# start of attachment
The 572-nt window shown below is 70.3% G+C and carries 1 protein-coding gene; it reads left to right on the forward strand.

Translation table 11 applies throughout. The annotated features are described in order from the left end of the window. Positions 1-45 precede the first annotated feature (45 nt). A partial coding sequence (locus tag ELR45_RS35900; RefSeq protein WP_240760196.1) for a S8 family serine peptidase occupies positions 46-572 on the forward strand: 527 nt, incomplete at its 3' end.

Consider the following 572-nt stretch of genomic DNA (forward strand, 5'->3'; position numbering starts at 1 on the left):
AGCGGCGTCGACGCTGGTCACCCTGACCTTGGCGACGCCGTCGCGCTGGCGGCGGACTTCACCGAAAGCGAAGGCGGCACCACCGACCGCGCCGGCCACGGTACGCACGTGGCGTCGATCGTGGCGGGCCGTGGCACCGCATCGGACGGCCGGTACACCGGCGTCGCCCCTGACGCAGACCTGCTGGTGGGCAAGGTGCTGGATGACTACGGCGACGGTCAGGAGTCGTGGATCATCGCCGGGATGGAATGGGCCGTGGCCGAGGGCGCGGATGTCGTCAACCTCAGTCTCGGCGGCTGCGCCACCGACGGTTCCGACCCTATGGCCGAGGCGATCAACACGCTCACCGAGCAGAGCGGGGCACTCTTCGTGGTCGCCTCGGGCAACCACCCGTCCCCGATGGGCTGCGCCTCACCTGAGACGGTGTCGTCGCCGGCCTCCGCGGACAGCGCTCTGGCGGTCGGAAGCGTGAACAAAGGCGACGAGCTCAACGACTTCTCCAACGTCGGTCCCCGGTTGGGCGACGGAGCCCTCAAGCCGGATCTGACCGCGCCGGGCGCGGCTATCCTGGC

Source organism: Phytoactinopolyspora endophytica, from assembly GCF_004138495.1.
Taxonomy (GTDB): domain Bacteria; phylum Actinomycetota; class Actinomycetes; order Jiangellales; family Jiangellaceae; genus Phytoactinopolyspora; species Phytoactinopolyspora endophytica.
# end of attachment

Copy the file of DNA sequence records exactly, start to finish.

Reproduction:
The 572-nt window shown below is 70.3% G+C and carries 1 protein-coding gene; it reads left to right on the forward strand.

Translation table 11 applies throughout. The annotated features are described in order from the left end of the window. Positions 1-45 precede the first annotated feature (45 nt). A partial coding sequence (locus tag ELR45_RS35900; RefSeq protein WP_240760196.1) for a S8 family serine peptidase occupies positions 46-572 on the forward strand: 527 nt, incomplete at its 3' end.

Consider the following 572-nt stretch of genomic DNA (forward strand, 5'->3'; position numbering starts at 1 on the left):
AGCGGCGTCGACGCTGGTCACCCTGACCTTGGCGACGCCGTCGCGCTGGCGGCGGACTTCACCGAAAGCGAAGGCGGCACCACCGACCGCGCCGGCCACGGTACGCACGTGGCGTCGATCGTGGCGGGCCGTGGCACCGCATCGGACGGCCGGTACACCGGCGTCGCCCCTGACGCAGACCTGCTGGTGGGCAAGGTGCTGGATGACTACGGCGACGGTCAGGAGTCGTGGATCATCGCCGGGATGGAATGGGCCGTGGCCGAGGGCGCGGATGTCGTCAACCTCAGTCTCGGCGGCTGCGCCACCGACGGTTCCGACCCTATGGCCGAGGCGATCAACACGCTCACCGAGCAGAGCGGGGCACTCTTCGTGGTCGCCTCGGGCAACCACCCGTCCCCGATGGGCTGCGCCTCACCTGAGACGGTGTCGTCGCCGGCCTCCGCGGACAGCGCTCTGGCGGTCGGAAGCGTGAACAAAGGCGACGAGCTCAACGACTTCTCCAACGTCGGTCCCCGGTTGGGCGACGGAGCCCTCAAGCCGGATCTGACCGCGCCGGGCGCGGCTATCCTGGC

Source organism: Phytoactinopolyspora endophytica, from assembly GCF_004138495.1.
Taxonomy (GTDB): domain Bacteria; phylum Actinomycetota; class Actinomycetes; order Jiangellales; family Jiangellaceae; genus Phytoactinopolyspora; species Phytoactinopolyspora endophytica.